Rare Internal Tetragrams between ‘Shakespeare’ (Scenes 4-9) and ‘Non-Shakespeare’ Scenes in Arden of Faversham

August 27, 2015

© Darren Freebury-Jones 2015

This data has been collected for the purpose of my thesis, ‘Imitation and Collaboration in Shakespeare’s Early Plays: The Case of Thomas Kyd’.


Nothing sir, but as I fell a sleepe


til one day I fell a sleepe


To let thee know I am no coward I


To let thee know all that I haue contriued


If I, the next time that I meet the hind

If I, the next time that I meet the slave


The next time that I take thee neare my house


But now I am going to see what floode it is


Now I am going to London vpon hope

And now I am going to fling them in the Temes


But braul not when I am gone in any case,

But sirs be sure to speede him, when he comes


Nay sirs, touch not his man in any case,

But stand close, and take you fittest standing


Come M. Francklin let vs go on softly


Now M. Francklin let vs go walke in Paules


Pardon me M. Arden I can no more


Pardon me M. Arden, Ile away


What M. Arden, you are well met,

I haue longd this fortnights day to speake with you


Mistres Arden you are well met,

I am sorry that your husband is from home


Come M. Arden let vs be going


Come let vs be going, and wele bate at Rochester


Shakespeare and the Future of Theory @RoutledgeLit published today

August 3, 2015

Originally posted on Dr Johann Gregory:

Shakespeare and the Future of Theory, eds. François-Xavier Gleyzon and Johann Gregory, convenes internationally renowned Shakespeare scholars, and scholars of the Early Modern period, and presents, discusses, and evaluates the most recent research and information concerning the future of theory in relation to Shakespeare’s corpus. Original in its aim and scope, the book argues for the critical importance of thinking Shakespeare now, and provides extensive reflections and profound insights into the dialogues between Shakespeare and Theory. Contributions explore Shakespeare through the lens of design theory, queer theory, psychoanalysis, Derrida and Foucault, amongst others, and offer an innovative interdisciplinary analysis of Shakespeare’s work. This book was originally published as two special issues of English Studies.

Find out more here:



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AS YOU’LL LOVE IT! A Review of As You Like It: Everyman Open Air Theatre Festival 22nd July to 1st August 2015

July 23, 2015



When a man’s verses cannot be understood, nor a

man’s good wit seconded with the forward child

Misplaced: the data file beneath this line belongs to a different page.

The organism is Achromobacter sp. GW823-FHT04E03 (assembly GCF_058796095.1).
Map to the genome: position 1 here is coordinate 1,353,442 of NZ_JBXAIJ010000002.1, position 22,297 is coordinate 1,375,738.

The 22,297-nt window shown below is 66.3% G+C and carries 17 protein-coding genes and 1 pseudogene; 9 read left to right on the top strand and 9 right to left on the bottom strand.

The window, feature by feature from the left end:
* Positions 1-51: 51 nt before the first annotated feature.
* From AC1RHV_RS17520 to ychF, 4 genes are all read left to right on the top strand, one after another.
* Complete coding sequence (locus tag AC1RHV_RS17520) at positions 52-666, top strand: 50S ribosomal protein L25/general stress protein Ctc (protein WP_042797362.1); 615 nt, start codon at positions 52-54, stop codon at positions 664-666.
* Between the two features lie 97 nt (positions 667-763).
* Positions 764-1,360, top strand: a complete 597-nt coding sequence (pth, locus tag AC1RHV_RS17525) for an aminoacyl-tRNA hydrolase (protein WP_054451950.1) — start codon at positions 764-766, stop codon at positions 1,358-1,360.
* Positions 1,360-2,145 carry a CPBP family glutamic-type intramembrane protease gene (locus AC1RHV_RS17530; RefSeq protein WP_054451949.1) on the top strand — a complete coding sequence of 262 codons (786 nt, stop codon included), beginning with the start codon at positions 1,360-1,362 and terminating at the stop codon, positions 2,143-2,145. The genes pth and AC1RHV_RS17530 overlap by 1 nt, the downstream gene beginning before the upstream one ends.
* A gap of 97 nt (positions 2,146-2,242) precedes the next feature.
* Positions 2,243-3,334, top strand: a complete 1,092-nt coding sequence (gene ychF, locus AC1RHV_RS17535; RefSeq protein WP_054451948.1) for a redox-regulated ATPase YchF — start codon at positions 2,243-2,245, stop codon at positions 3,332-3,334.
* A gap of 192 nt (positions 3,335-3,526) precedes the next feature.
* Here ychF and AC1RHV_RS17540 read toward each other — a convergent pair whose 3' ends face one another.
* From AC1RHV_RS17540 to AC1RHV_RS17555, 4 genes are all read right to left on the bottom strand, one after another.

understanding, it strikes a man more dead than a

great reckoning in a little room…


Critics are apt to pitch their own shadows and find substance therein, but George Bernard Shaw saw As You Like It as a mere crowd pleaser, which exploited ‘the fondness of the British public for sham moralising and stage “philosophy”’. I have a confession to make. I have never been enamoured (give me a stately-written tragedy any day! I have always said) with As You Like It, never seconded its wit. Apart from the tantalising Marlovian allusions, I have always found it boring. I didn’t enjoy it when I studied it. I didn’t enjoy the Kenneth Branagh version. I didn’t enjoy the Basil Coleman version. In fact, before last night, it was my least favourite play by Shakespeare next to his collaboration with Fletcher on Henry VIII. And yet, the Rebecca Gould version allowed me to see why this play is so popular and beloved. I can honestly say that this was one of the most heart-warming, delightful theatre experiences I’ve ever had.

It was the first time I’d attended the Everyman Open Air Festival, so it was all very new to me. The Bute Park trees screening the actors. The reds and blues contending in a summery evening sky. The tweeting of birds and the occasional barking of dogs. Here was an Arden or Arcadia, and the noise of traffic in the city seemed so very distant from this paradisiacal set. The audience were treated to a couple of hours in the golden world, and it was simply stunning. We were also treated to a few folk songs by a very talented group of musicians, before Rosalind (played by the captivating Bridie Smith) sealed the deal for me with a gorgeous rendition of ‘The Parting Glass’.

This production is set pre-First World War. England represents the court and, I take it, rural Ireland is Arden. The business in England at the beginning of the play was hilarious. There was great chemistry between Smith’s Rosalind and Celia (played by the excellent Victoria Walters), and hilarious by-play between Orlando (Eifion Ap Cadno) and his brother Oliver (Ankur Senguptar). The audience were enthralled by the wrestling match between Orlando and the musclebound, rib-cracking Charles (Thomas Easton), and this made me realise that to truly appreciate Shakespeare’s comedy one must see it on stage. The actors were all smiles, and thus we were soon grinning too. When the players are clearly enjoying their roles in such a superbly directed production, it is a difficult thing to begrudge them of rapturous applause.


We were soon banished to Arden, where we encountered all sorts of weird and wonderful characters. The interactions between the likes of Touchstone (played by Adam Porter, who is a particularly talented comic actor) and Audrey (Sophie Wilmot-Jackson), Silvius (Tom Lloyd-Kendall) and Phoebe (Charlotte Rees), never really appealed to me on the page. But given such strong casting and direction, the power of Shakespeare’s play to amuse shone as vivaciously as the final bursts of sunlight, before evening crept in and the stage lights illuminated the poem-pegged trees.

Another positive reviewer has recently noted that the change of some male characters to female characters didn’t really add anything, nor take anything away. This would be my only criticism, if you can call it that. This reviewer also argued that audience participation was perhaps too far, but I strongly disagree. In this respect, Gould’s production was very faithful to Shakespeare’s original theatre and yet enabled audience members who might not be overly familiar with early modern drama to clap and stamp along with the exuberant actors. One can’t help being overawed by the talent that Everyman has at their disposal. I recently enjoyed a production of Measure for Measure at Chapter Theatre, and was stunned by the performances (although I was very upset to learn that some people seem to have radically misinterpreted a couple of lines of unadulterated praise in my review for that excellent production. ‘When a man’s verses’ etc. etc.). I was equally stunned by the cast of As You Like It. A special mention must go to the vocal talents of Ella Maxwell and Victoria Walters. One’s eye often scans over the page when a Shakespeare ditty comes up, but these guys modernised the songs and showed us why music is such an important component of Shakespearean comedy.